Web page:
Background-—In older adults undergoing cardiac surgery, prediction of downstream risk is critical. Our objective was to determine the association of 5-m gait speed with 1-year mortality and repeat hospitalization following cardiac surgery. Methods and Results-—In this prospective cohort of patients undergoing cardiac surgery at centers participating in the Society of Thoracic Surgeons Database with gait speed recorded, we examined all-cause mortality using a landmark analysis at 0 to 30, 30 to 365, and >365 days, as well as repeat hospitalization. The cohort consisted of 8287 patients (median age, 74 years; 32% females). At 1 year, survival was 90% in the slow (<0.83 m/s), 95% in the middle (0.83–1.00 m/s), and 97% in the fast (>1.00 m/s) gait speed tertiles, and risk of hospitalization was 45%, 33%, and 27%, respectively (both P<0.0001). After adjustment, gait speed remained predictive of mortality (hazard ratio, 2.16 per 0.1-m/s decrease in gait speed; 95% confidence interval, 1.59–2.93) and rehospitalization (hazard ratio, 1.71 per 0.1-m/s decrease in gait speed; 95% confidence interval, 1.45–2.0). In a landmark analysis, the effect of slow gait speed on mortality was most marked from 30 to 365 days after surgery, where each decline in 0.1 m/s of gait speed conferred a 2-fold increased risk of mortality. Conclusions-—Gait speed is a simple tool to screen for frailty and identify older adults at risk for adverse events in the early and midterm postoperative periods.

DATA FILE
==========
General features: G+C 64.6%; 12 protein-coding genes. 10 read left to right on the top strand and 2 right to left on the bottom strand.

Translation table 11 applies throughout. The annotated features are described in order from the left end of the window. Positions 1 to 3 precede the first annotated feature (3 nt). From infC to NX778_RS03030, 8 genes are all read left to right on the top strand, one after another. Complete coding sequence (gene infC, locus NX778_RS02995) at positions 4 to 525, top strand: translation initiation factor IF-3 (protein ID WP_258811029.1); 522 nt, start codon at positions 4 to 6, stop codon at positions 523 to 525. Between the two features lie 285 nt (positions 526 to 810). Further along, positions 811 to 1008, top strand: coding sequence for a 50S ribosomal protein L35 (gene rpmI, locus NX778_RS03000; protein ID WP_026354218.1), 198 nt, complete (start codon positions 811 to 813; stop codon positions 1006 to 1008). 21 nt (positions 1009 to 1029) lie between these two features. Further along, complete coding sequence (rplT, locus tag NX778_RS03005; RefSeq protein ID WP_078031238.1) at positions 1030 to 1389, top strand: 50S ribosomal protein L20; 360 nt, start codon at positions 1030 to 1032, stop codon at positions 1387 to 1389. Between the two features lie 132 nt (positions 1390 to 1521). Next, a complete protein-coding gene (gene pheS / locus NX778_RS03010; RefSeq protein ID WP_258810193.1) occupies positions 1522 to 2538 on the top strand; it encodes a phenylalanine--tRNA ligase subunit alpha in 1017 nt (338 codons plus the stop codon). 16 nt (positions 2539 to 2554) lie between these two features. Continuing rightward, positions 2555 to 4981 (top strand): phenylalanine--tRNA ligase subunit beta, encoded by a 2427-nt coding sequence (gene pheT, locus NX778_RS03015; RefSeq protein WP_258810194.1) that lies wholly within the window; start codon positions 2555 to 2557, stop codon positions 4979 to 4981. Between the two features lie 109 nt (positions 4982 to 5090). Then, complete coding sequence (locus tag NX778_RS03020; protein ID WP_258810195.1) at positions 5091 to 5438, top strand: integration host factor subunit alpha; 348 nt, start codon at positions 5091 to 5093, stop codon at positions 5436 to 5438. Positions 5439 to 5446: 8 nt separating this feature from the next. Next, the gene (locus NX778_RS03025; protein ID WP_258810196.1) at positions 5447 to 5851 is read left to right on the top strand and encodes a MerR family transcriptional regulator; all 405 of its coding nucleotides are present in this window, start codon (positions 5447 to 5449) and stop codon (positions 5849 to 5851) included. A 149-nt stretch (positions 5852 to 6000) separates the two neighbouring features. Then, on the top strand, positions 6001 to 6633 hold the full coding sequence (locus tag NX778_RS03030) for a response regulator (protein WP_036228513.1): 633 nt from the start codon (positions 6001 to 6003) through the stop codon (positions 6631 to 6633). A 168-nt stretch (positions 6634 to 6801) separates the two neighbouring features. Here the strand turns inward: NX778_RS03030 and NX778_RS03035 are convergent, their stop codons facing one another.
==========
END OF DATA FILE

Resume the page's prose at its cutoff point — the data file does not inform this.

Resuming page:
ASJC Scopus subject areas
- Cardiology and Cardiovascular Medicine